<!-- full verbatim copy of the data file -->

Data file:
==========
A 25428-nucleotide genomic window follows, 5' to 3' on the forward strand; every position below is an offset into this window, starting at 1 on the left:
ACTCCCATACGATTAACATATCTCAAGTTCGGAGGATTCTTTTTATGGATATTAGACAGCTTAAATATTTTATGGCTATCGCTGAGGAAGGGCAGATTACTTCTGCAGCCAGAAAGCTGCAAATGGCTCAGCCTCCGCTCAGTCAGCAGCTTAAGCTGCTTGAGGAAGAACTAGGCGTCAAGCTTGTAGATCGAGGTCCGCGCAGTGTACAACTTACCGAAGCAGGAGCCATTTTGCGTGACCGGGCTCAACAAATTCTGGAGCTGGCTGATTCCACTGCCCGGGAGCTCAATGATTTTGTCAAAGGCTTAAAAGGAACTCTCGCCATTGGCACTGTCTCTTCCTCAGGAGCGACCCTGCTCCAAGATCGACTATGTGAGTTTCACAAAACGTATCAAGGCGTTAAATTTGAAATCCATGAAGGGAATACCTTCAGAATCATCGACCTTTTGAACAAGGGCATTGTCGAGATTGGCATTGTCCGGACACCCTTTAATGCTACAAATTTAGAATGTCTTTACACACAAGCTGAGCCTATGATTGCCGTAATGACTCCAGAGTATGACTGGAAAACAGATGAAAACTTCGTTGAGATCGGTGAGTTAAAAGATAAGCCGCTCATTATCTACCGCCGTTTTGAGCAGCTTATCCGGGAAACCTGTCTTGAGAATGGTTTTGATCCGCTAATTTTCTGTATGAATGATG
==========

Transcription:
A 25428-nucleotide genomic window follows, 5' to 3' on the forward strand; every position below is an offset into this window, starting at 1 on the left:
ACTCCCATACGATTAACATATCTCAAGTTCGGAGGATTCTTTTTATGGATATTAGACAGCTTAAATATTTTATGGCTATCGCTGAGGAAGGGCAGATTACTTCTGCAGCCAGAAAGCTGCAAATGGCTCAGCCTCCGCTCAGTCAGCAGCTTAAGCTGCTTGAGGAAGAACTAGGCGTCAAGCTTGTAGATCGAGGTCCGCGCAGTGTACAACTTACCGAAGCAGGAGCCATTTTGCGTGACCGGGCTCAACAAATTCTGGAGCTGGCTGATTCCACTGCCCGGGAGCTCAATGATTTTGTCAAAGGCTTAAAAGGAACTCTCGCCATTGGCACTGTCTCTTCCTCAGGAGCGACCCTGCTCCAAGATCGACTATGTGAGTTTCACAAAACGTATCAAGGCGTTAAATTTGAAATCCATGAAGGGAATACCTTCAGAATCATCGACCTTTTGAACAAGGGCATTGTCGAGATTGGCATTGTCCGGACACCCTTTAATGCTACAAATTTAGAATGTCTTTACACACAAGCTGAGCCTATGATTGCCGTAATGACTCCAGAGTATGACTGGAAAACAGATGAAAACTTCGTTGAGATCGGTGAGTTAAAAGATAAGCCGCTCATTATCTACCGCCGTTTTGAGCAGCTTATCCGGGAAACCTGTCTTGAGAATGGTTTTGATCCGCTAATTTTCTGTATGAATGATG